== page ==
The Ozone hole seems to be getting smaller
October 29, 2013 06:48 AM - Roger Greenway, ENN
Remember the Ozone hole? Decades ago it was a big concern. It was getting bigger and bigger and our emissions of ozone-depleting substances was identified as the main reason. It continues to get smaller as anthropogenic emissions continue to be reduced. It was slightly smaller in 2013 than average in recent decades, according to NASA satellite data. The ozone hole is a seasonal phenomenon that starts to form during the Antarctic spring (August and September). The September-October 2013 average size of the hole was 8.1 million square miles (21 million square kilometers). For comparison, the average size measured since the mid-1990s when the annual maximum size stopped growing is 8.7 million square miles (22.5 million square kilometers). However, the size of the hole in any particular year is not enough information for scientists to determine whether a healing of the hole has begun.
Africa's biggest wind farm opens
October 28, 2013 09:03 AM - Oliver Tickell, The Ecologist
Africa's biggest wind farm, at Ashegoda in Tigray, Ethiopia, is being inaugurated today after a three year construction period. This marks the completion of the last of three construction phases. The 120 MW wind farm has already injected 90 MWh of electricity into Ethiopia's power grid since commissioning began earlier this year, and is expected to produce a total of 400,000 MWh per year hereafter.
Nuclear power gets twice the price of solar!
October 28, 2013 08:31 AM - Oliver Tickell, Ecologist
The UK government's policy to pay for more for nuclear power than for power from solar PV is in direct contradiction of EU rules on state aid. The Hinkley C nuclear power station is to be paid more than twice as much as German solar pv arrays of 10MW or more, energy expert David Toke of Aberdeen University has calculated. And even smaller arrays are being paid considerably less than the price paid to EDF at Hinkley.
Kazakhstan nuclear test site clean up success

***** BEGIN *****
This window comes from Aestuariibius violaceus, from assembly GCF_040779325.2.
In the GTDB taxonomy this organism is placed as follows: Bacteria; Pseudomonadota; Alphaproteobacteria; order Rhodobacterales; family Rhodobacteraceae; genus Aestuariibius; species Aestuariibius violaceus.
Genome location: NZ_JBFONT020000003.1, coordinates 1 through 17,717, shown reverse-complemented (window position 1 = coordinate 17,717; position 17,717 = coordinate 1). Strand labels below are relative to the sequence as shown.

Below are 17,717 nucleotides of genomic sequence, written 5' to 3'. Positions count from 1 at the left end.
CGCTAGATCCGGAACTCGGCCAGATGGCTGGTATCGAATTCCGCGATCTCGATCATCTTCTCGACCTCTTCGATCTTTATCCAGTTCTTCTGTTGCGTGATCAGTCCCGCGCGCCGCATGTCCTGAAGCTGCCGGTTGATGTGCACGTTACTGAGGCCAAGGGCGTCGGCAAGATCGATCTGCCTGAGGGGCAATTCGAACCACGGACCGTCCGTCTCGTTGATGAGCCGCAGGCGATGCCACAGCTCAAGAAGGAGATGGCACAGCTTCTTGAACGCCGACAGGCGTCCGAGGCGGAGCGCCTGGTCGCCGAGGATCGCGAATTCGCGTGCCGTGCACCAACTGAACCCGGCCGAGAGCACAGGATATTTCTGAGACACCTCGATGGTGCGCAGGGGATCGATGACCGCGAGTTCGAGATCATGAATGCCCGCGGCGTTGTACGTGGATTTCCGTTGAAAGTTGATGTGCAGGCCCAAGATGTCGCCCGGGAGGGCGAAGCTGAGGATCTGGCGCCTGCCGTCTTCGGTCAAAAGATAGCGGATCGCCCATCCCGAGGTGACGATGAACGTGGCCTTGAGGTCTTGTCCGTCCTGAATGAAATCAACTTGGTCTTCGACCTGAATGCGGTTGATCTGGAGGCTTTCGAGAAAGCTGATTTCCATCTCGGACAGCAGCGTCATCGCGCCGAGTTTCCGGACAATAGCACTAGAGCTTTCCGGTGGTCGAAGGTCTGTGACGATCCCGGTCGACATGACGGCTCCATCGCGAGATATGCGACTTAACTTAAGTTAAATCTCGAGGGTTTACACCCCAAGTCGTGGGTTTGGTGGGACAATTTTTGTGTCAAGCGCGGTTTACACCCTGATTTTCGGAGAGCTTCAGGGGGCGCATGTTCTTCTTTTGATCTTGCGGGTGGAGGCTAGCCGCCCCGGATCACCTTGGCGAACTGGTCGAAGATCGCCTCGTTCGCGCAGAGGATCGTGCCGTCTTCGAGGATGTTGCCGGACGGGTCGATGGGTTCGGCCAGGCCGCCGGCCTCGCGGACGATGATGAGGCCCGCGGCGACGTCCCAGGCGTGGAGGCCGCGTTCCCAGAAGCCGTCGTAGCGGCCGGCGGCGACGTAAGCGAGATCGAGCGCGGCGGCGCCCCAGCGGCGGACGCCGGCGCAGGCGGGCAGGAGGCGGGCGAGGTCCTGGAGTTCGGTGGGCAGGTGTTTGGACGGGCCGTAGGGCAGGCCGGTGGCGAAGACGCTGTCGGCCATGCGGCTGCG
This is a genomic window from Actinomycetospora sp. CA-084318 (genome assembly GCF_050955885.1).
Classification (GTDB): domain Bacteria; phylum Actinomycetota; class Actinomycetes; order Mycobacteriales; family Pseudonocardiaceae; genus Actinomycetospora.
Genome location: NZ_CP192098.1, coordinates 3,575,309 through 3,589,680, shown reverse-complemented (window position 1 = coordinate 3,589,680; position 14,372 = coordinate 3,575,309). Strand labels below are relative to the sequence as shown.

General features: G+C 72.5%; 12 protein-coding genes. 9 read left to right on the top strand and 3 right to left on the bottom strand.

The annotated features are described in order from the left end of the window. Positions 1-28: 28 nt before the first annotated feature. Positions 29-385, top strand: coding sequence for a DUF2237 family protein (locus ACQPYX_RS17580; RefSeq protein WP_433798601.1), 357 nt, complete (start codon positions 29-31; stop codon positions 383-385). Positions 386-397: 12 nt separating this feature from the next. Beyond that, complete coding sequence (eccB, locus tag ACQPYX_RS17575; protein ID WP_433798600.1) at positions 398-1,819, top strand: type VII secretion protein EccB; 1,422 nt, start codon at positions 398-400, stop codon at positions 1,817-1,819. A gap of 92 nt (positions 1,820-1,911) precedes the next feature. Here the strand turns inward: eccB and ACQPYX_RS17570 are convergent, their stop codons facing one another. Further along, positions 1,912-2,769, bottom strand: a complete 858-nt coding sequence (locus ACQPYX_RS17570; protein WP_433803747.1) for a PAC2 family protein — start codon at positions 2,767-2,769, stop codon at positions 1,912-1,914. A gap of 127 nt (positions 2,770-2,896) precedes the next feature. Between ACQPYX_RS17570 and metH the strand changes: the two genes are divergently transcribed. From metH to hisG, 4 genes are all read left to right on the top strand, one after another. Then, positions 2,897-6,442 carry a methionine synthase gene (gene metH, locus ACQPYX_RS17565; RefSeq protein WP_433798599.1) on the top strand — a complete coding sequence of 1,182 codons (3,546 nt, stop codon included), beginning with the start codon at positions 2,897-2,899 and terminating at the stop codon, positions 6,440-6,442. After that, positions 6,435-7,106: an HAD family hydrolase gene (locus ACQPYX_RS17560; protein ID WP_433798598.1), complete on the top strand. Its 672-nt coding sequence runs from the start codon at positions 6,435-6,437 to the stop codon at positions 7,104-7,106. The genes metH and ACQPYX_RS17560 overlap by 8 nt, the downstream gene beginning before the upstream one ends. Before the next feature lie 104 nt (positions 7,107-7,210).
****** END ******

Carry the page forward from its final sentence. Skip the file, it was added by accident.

October 27, 2013 08:32 AM - Paul Lowe / Panos, SciDevNet
A Soviet-era nuclear test site in Kazakhstan was cleaned up through a collaborative international project that could provide lessons for tackling other dangerous nuclear sites across the globe, a report reveals. The report, entitled 'Plutonium Mountain', documents how international scientific cooperation was important for securing nuclear waste from the site. It was released in August by the Belfer Center for Science and International Affairs at Harvard University, United States. The Semipalatinsk test site, which spans an area about the size of Belgium, lies in a remote part of eastern Kazakhstan. It embodied the post-Cold War risk of 'loose nukes' -- the threat that terrorists or rogue states could obtain nuclear fissile materials — according to the report.
Arctic warming confirmed to be unprecedented
October 26, 2013 09:43 AM - Roger Greenway, ENN
The earth's climate is changing. Temperatures are trending higher. Scientists want to know if this trend is part of a natural cycle, augmented by man's use of fossil fuels. The Arctic region is a good place to look for clues. Average summer temperatures in the Eastern Canadian Arctic during the last 100 years are higher now than during any century in the past 44,000 years and perhaps as long ago as 120,000 years, says a new University of Colorado Boulder study. The study is the first direct evidence that the present warmth in the Eastern Canadian Arctic exceeds the peak warmth there in the Early Holocene, when the amount of the sun’s energy reaching the Northern Hemisphere in summer was roughly 9 percent greater than today, said CU-Boulder geological sciences Professor Gifford Miller, study leader. The Holocene is a geological epoch that began after Earth's last glacial period ended roughly 11,700 years ago and which continues today.